The Irish Government has agreed to put forward proposals for
a wide-ranging bill that features provisions on surrogacy and parenthood for consultation.
The draft Children and Family Relationships Bill, published by the
Minister for Justice, Equality and Defence, Alan Shatter, contains proposals
that address parentage issues in assisted reproduction and surrogacy, as well
as guardianship, custody and access in a range of family types.
'We urgently need to reform and modernise our family and
children's law to cater for the growing number of families whose needs are not
adequately addressed in current law', said Mr Shatter in a statement.
'Legislation in this area cannot be a one-size-fits-all
solution but must, in a creative and pragmatic way, reflect the needs of
families and children in 21st century Ireland with the focus firmly fixed on
the best interests of the child', he added. The key principles behind the bill
are the welfare and best interests of the child, as well as promoting the
stability of families with children.
Currently, there is no Irish legislation that covers
surrogacy. The surrogate mother is usually considered the legal mother and
intending parents are required to adopt the child in order to be conferred
legal parenthood or apply for guardianship. Last year, the High Court in Ireland ruled
that the genetic (and intended) mother of a surrogate-born child rather than the gestational mother
should be registered as the child's legal mother (reported in BioNews 696}. The decision is being
appealed to the Supreme Court (reported in BioNews 708), however.
The Irish Commission on Assisted Human Reproduction recommended in
2005 that a child born through surrogacy should be presumed to be the intended
parents' legal child (reported in BioNews 306) and in 2010, the Law Reform Commission identified a need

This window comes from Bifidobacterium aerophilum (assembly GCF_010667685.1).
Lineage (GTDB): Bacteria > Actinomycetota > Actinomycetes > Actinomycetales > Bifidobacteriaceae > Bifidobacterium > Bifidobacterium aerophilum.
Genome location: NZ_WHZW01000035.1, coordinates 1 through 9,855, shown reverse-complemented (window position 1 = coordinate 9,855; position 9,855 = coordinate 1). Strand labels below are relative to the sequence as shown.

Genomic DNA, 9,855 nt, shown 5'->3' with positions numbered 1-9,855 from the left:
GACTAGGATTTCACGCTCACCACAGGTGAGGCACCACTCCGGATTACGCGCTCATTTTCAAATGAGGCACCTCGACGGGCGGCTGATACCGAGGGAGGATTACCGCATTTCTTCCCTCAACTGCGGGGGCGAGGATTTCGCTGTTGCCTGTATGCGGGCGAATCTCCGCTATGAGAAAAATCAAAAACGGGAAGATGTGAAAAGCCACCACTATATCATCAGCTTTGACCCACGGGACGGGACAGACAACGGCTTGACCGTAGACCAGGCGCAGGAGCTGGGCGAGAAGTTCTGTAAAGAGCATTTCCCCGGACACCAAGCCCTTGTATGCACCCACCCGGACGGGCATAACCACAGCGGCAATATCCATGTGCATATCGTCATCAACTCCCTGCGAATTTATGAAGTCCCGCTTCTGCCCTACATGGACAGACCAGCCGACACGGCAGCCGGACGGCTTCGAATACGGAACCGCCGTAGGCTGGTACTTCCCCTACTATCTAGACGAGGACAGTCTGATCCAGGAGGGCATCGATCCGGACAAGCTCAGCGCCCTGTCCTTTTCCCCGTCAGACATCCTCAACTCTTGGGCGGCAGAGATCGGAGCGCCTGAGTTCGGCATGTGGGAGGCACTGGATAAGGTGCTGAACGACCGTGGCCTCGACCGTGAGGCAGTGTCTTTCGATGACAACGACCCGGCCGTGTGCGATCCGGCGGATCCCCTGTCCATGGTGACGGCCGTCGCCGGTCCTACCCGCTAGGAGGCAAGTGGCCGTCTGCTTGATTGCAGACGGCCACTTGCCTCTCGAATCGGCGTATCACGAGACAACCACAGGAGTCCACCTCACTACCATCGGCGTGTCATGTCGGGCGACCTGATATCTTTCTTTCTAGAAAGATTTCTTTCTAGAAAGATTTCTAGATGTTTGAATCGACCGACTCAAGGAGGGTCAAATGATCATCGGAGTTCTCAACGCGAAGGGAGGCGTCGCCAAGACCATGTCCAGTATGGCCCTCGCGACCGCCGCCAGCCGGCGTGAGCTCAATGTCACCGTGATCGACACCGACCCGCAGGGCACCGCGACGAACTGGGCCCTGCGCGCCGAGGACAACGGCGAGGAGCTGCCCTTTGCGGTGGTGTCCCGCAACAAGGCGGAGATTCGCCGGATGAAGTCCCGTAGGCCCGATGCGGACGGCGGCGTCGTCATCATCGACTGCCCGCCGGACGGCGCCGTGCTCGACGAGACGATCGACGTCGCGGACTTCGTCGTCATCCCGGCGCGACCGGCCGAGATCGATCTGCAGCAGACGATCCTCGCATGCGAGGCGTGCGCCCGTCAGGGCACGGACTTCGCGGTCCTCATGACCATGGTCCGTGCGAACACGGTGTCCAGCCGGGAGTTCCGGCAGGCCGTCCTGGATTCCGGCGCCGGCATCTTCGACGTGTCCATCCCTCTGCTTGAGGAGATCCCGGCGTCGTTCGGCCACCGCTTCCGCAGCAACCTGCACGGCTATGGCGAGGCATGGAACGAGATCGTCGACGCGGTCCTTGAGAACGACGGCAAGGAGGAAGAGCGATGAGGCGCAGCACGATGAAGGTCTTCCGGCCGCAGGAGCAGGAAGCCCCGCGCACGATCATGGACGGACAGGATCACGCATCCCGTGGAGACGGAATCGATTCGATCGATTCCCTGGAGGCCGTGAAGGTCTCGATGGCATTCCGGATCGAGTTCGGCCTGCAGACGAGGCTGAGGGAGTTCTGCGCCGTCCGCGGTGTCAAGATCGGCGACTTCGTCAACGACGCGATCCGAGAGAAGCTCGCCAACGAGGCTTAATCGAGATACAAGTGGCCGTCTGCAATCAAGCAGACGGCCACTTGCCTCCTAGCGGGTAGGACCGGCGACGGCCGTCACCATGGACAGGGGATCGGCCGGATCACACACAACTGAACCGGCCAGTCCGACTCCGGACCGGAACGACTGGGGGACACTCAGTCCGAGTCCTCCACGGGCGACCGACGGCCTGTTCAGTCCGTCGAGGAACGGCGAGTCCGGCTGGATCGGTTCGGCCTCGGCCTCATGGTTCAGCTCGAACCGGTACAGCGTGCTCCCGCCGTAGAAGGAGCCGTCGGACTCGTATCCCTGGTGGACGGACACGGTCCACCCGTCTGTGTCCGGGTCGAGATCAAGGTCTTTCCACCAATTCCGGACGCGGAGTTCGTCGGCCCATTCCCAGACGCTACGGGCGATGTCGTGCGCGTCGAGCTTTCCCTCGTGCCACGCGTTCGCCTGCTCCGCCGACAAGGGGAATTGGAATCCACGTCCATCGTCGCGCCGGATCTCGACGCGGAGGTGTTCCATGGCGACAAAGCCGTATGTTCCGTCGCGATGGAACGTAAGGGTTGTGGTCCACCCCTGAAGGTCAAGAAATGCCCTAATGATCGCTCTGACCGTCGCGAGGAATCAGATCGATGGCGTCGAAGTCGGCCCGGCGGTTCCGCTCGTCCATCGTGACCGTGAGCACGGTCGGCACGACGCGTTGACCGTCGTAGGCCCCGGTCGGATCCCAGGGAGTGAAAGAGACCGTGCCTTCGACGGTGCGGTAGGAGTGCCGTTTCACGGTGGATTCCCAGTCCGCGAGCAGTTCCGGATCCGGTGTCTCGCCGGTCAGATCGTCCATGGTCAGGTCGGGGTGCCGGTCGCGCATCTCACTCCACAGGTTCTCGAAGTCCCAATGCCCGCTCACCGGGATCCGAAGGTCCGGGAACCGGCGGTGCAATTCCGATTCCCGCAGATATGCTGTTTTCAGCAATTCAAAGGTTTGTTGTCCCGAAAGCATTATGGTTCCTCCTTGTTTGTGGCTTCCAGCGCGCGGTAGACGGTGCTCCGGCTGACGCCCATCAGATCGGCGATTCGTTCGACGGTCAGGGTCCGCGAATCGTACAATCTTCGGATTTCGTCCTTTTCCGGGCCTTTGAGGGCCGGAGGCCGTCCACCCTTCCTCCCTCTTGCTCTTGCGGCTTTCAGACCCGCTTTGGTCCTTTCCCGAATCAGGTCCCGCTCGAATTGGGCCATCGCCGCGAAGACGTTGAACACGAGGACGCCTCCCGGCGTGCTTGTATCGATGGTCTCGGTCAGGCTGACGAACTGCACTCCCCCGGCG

to reform the laws by extending parental responsibility to civil partners. In 2011, an advisor to the Irish Government expressed his concern that a failure to legislate in the area of surrogacy may result in children's rights being violated (reported in BioNews 634).
Mr Shatter said the draft bill seeks to provide legal
clarity on the parentage of children born through IVF and surrogacy. It will
allow married couples, civil partners and cohabitants in a 'committed relationship'
to acquire legal parenthood over children born through assisted reproduction and
It will also provide for court oversight in the granting of
parenting orders in surrogacy 'to ensure that future surrogacy arrangements are
consensual, altruistic and non-commercial', Mr Shatter said.
The best interests of the child will be the paramount
consideration in decisions about parentage, guardianship, custody and access. 'The
draft bill's objective is to safeguard the child’s best interests while
offering a route to parenthood for the commissioning parents', Mr Shatter said.
The draft bill also offers a definition of a child's 'best interests'.
The bill also prohibits commercial surrogacy.
The Government has referred the bill to the Oireachtas
Committee on Justice, Equality and Defence to initiate a consultative process,
before the finalised legislation is drawn up. Mr Shatter said: 'These are
complex and sensitive issues. It is important that the general public and
relevant interest groups should be consulted before we finalise the Bill'. The Committee has been asked to respond by Easter.